Effecting Change Through Dialogue: Habermas' Theory of Communicative Action as a Tool in Medical Lifestyle Interventions
Walseth, Liv Tveit
Medicine, health care, and philosophy 2011 Feb; 14(1): 81-90
Adjustments of everyday life in order to prevent disease or treat illness afflict partly unconscious preferences and cultural expectations that are often difficult to change. How should one, in medical contexts, talk with patients about everyday life in ways that might penetrate this blurred complexity, and help people find goals and make decisions that are both compatible with a good life and possible to accomplish? In this article we pursue the question by discussing how Habermas' theory of communicative action can be implemented in decision-making processes in general practice. The theory of deliberative decision-making offers practical guidelines for what to talk about and how to do it. For a decision to be rooted in patients' everyday life it has to take into consideration the patient's practical circumstances, emotions and preferences, and what he or she perceives as ethically right behaviour towards other people. The aim is a balanced conversation, demonstrating respect, consistency and sincerity, as well as offering information and clarifying reasons. Verbalising reasons for one's preferences may increase awareness of values and norms, which can then be reflected upon, producing decisions rooted in what the patient perceives as good and right behaviour. The asymmetry of medical encounters is both a resource and a challenge, demanding patient-centred medical leadership, characterised by empathy and ability to take the patient's perspective. The implementation and adjustments of Habermas' theory in general practice is illustrated by a case story. Finally, applications of the theory are discussed.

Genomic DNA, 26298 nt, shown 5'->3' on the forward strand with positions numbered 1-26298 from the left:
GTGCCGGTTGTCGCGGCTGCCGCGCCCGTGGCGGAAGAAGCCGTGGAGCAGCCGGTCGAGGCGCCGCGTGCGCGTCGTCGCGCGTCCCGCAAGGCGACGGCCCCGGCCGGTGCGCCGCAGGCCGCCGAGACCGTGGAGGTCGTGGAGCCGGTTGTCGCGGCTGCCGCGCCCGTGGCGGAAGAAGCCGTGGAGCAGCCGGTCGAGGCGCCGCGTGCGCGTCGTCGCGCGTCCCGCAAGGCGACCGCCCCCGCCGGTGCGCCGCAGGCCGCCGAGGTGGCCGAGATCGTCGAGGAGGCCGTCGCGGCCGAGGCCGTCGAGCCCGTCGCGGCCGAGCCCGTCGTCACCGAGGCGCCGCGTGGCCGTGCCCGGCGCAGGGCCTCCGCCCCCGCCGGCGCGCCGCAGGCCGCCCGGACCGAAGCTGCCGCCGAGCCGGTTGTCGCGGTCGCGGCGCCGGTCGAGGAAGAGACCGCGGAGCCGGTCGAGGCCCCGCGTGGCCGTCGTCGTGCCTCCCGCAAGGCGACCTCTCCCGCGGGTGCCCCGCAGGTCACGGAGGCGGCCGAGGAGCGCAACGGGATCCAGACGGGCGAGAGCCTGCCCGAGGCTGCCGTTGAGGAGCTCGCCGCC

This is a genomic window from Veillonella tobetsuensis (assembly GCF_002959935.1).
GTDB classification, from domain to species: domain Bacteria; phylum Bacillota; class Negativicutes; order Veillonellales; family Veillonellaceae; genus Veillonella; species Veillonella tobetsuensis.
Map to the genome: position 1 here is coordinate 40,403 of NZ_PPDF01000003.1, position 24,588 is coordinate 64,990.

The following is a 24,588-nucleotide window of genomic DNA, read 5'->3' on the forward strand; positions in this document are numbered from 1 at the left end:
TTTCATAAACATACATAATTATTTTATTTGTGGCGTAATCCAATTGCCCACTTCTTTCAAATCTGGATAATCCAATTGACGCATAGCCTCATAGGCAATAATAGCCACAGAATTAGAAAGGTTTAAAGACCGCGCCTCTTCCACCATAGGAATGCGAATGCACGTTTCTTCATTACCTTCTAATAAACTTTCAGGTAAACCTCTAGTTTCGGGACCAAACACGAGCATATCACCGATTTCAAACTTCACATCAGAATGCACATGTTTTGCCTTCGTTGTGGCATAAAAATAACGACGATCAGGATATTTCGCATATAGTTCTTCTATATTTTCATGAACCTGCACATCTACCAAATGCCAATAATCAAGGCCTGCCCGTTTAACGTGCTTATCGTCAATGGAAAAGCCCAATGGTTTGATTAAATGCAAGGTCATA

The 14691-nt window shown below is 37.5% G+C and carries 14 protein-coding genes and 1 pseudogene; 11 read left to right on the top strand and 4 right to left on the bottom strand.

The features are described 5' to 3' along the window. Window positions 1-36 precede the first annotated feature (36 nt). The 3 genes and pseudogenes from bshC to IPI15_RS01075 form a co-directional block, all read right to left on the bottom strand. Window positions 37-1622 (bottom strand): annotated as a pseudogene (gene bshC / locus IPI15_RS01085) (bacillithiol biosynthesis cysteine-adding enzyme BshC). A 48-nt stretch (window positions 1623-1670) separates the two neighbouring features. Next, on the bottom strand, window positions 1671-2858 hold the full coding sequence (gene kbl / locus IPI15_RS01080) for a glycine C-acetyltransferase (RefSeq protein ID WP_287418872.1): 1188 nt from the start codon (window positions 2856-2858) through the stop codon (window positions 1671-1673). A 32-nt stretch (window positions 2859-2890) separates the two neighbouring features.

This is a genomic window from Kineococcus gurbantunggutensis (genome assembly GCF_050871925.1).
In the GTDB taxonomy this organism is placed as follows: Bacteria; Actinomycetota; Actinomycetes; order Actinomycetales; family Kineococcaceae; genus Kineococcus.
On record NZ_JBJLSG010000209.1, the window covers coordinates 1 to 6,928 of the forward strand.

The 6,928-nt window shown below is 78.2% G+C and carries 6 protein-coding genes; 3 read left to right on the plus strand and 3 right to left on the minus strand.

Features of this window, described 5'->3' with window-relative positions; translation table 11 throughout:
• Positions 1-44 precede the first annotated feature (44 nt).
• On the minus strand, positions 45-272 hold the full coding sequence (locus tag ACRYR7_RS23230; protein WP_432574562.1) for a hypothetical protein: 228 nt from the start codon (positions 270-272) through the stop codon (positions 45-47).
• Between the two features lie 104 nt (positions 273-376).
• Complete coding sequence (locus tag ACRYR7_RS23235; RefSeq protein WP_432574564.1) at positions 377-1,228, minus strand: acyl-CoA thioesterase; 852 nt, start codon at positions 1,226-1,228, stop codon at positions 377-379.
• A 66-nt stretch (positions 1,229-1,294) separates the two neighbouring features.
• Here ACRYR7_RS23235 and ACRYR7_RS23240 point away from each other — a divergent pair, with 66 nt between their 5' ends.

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Walseth, Liv Tveit; Abildsnes, Eirik; Schei, Edvin (2011-05)To present theory that illustrates the relevance of ethics for lifestyle counselling in patient-centred general practice, and to illustrate the theory by a qualitative study exploring how doctors may obstruct or enhance ...